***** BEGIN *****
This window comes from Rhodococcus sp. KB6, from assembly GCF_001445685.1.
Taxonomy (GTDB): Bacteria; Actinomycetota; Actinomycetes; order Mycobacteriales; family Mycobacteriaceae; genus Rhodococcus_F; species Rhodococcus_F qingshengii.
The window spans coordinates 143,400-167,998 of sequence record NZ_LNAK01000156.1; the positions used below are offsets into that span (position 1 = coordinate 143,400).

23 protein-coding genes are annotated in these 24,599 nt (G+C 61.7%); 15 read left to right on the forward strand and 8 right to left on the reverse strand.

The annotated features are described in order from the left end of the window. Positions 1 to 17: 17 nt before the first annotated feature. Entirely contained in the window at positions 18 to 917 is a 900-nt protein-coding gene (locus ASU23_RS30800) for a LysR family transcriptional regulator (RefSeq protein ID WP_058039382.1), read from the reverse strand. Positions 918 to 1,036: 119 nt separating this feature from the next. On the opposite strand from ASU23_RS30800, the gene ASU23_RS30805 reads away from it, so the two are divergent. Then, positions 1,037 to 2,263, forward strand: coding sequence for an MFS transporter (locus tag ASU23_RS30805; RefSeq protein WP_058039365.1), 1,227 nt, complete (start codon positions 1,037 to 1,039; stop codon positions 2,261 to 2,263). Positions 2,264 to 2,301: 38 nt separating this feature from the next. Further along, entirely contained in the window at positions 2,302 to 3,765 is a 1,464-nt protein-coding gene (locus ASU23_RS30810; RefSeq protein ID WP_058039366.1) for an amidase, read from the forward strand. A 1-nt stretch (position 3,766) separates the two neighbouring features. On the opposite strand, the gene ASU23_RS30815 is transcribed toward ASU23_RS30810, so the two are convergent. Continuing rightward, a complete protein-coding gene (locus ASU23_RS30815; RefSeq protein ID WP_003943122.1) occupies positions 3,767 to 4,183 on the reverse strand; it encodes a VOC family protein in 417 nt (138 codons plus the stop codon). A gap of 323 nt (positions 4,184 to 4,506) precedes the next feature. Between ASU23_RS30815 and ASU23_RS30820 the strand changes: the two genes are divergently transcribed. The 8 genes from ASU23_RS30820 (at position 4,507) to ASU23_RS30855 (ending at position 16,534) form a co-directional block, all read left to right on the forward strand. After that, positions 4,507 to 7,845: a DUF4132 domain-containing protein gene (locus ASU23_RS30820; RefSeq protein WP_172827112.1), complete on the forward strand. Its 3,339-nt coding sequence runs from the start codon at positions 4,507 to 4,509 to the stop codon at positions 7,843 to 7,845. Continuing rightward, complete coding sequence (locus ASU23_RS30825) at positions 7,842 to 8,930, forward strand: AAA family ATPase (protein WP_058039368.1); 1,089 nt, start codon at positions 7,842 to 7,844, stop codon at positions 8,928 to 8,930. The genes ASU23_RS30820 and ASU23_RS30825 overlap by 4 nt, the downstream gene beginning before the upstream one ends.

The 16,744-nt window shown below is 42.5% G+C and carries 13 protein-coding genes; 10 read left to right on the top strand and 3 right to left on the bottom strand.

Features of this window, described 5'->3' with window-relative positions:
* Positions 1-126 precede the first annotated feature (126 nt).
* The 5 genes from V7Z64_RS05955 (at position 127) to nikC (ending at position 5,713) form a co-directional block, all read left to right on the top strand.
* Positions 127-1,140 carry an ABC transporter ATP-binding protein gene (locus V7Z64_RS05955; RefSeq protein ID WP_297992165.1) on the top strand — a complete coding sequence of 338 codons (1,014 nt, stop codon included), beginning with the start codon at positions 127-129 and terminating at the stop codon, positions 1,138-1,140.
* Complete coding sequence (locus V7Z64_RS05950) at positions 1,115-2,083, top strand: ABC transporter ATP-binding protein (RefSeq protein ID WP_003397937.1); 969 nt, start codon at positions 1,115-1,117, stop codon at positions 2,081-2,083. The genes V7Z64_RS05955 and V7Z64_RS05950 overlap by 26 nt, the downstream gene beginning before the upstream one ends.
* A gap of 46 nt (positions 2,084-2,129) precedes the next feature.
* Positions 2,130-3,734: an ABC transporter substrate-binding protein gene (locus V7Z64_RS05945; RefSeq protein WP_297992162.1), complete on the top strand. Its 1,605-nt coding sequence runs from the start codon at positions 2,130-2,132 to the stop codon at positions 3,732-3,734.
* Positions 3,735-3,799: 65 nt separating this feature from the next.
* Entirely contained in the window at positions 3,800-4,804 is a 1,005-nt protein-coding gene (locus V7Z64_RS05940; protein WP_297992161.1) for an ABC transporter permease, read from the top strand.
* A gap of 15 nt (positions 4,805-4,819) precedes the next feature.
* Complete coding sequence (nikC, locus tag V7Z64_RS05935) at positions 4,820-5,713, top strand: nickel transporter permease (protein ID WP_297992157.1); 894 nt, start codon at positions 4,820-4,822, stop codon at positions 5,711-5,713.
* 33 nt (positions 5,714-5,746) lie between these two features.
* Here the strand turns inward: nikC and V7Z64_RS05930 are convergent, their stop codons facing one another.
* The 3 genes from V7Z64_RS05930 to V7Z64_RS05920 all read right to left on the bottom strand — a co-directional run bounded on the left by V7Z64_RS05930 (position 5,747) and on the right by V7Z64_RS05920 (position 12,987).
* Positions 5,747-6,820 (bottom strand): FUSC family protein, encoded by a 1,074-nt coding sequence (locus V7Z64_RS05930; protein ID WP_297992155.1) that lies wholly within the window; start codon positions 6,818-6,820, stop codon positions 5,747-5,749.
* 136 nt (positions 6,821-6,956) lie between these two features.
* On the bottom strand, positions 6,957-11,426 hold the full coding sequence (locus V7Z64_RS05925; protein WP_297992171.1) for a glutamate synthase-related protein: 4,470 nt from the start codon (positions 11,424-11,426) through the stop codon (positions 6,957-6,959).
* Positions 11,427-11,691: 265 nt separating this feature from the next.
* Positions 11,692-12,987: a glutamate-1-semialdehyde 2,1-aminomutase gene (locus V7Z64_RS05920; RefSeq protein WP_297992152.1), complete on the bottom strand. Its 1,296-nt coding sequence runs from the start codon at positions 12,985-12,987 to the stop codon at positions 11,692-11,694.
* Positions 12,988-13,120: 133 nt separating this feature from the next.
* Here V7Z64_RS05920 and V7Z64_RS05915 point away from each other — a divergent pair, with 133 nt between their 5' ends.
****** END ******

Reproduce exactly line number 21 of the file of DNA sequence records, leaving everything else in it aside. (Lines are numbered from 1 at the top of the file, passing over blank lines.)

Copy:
* Positions 5,747-6,820 (bottom strand): FUSC family protein, encoded by a 1,074-nt coding sequence (locus V7Z64_RS05930; protein ID WP_297992155.1) that lies wholly within the window; start codon positions 6,818-6,820, stop codon positions 5,747-5,749.